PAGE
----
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What is a typical American? What is generally viewed as a typical American is that your family has lived here for years and years and you don't personally know who immigrated here. Along with this, your family has molded into this typical view with no "foreign" traditions and things. A lot of people in my class can talk about their relatives that speak another language or have immigrated here. I don't have anything like that so I'll tell you about mine.
According to Blauner:
Members of an ethnic group hold a set of common memories that make them feel that their customs, culture, and outlook are distinctive.
My family doesn't pass down stories or anything. No real passed on customs, no immigrant stories. Takaki thinks everyone should be educated in all culture that makes America so diverse. I don't really have a culture. My family more or less assimilated to the traditional mainstream American. AS far as I know, I am Irish, German, and Native American. Where or when each came together, I don't know.
Randall Bass says:
Individuals derive their sense of identitiy from their culture, and cultures are systems of beliefs that determine how people live their lives.
Well I have my own story. I'll start by talking about my mother's side of my family. As far as I know both my grandparents grew up and lived in Detroit. They raised my mom and Uncle there too. My grandma stayed at home while my grandpa fixed airplanes. It's kind of cool because he was in WWII also to fix the fighter planes. They were fairly well off and had a boat on the river. They're background is Irish and German. Although they never personally told me there was German,I'm taking an educated guess because the last name (Volkening) looks really German.
My dad's side is German and Native American. I've been told I have relatives in Germany with the same last name although I've never met them or know their names. My grandma also stayed at home and my grandma worked in a factory. They too lived in Detroit and raised my dad and my two Uncles in a two-bedroom house. My dad slept in the laundry room next to the water heater because there wasn't enough room in the other two rooms.
My parents both met in Detroit and lived there for about twenty years. Both my parents worked through college to help pay for each other's tuition.
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Like Lance Arthur talked about his childhood, I'll tell you about mine. I live in a subdivision in Highland. We like to call it "no man's land" because no one ever knows where the place is. There's like one main area of stores around the busiest road (M-59) other wise its trailer park, subdivision, or farmland. There weren't many kids my age in my neighborhood so I hung out with the boys older than me and with my dad. I became a big tomboy, fishing, catching frogs, and swimming in our lake and playing basketball and riding my bike in front of my house. I went to a private Christian school and impressed the boys with my awesome football arm. When I got older I joined a softball league and played catcher. When I switched to public school I had no friends up until high school so I mainly concentrated on schoolwork and TV. I loved those Saturday morning cartoons. I high school I joined an academic team that builds robots and competes across the nation in a game. Everyone in the team becomes really close and I made lots of friends. During this time I learned some computer animation that greatly improved my computer skills. That is basically my childhood in a nutshell. I can't really say I grew up going to church listening to mass in a different language but I'm pretty sure that no one will have the same experiences that I have had.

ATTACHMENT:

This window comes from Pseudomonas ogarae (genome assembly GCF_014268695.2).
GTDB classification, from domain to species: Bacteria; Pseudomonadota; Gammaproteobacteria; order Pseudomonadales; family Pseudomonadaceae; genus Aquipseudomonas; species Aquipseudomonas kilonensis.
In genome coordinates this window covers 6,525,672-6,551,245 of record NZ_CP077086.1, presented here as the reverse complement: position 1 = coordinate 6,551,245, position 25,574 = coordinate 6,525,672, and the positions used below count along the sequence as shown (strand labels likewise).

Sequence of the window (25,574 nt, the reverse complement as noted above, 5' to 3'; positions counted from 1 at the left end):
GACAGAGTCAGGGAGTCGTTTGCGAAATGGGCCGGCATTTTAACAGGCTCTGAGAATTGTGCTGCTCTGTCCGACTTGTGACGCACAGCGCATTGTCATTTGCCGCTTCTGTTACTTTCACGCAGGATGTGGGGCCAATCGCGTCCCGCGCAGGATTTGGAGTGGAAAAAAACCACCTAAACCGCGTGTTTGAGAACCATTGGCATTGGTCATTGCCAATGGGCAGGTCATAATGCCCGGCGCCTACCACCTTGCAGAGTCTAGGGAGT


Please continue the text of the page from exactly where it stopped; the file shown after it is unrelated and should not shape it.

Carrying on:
I was pretty much shaped by all of this. I was expected to be a model Christian child who never got in trouble, yeah right. I think during that period where I had no friends I learned to become more independent. I'm still a total tomboy though, hehe. My experience with the team made me become more of a team player and my friends helped me to open up a little more and show my wacky and weird side. I am a total computer freak now though. You just can't keep me off one. It's just cool how you can talk to someone halfway around the globe and someone down the street at the same time.
Yeah so that's my family and me. Nothing big or anything just a typical assimilated family. No weird traditions, no great stories just boring stuff and all. I think we are the perfect example of a family perfectly molded into this view of an American family.
Arthur, Lance. "My Stupid Childhood" The Fray. 28 pars. 15 September 2000 http://www.fray.com/hope/childhood
Bass, Randall. "The Shaping Power Of Stories" BorderTexts: Cultural Readings for Contemporary Writers. Ed. Randall Bass. Boston: Houghton-Mifflin, 1999. 21-22
Blauner, Bob. "Talking Past Each Other: Black and White Languages of Race" BorderTexts: Cultural Readings for Contemporary Writers. Ed. Randall Bass. Boston: Houghton-Mifflin, 1999.400-410
Takaki, Ronald. "A Different Mirror" BorderTexts: Cultural Readings for Contemporary Writers. Ed. Randall Bass. Boston: Houghton-Mifflin, 1999. 589-596.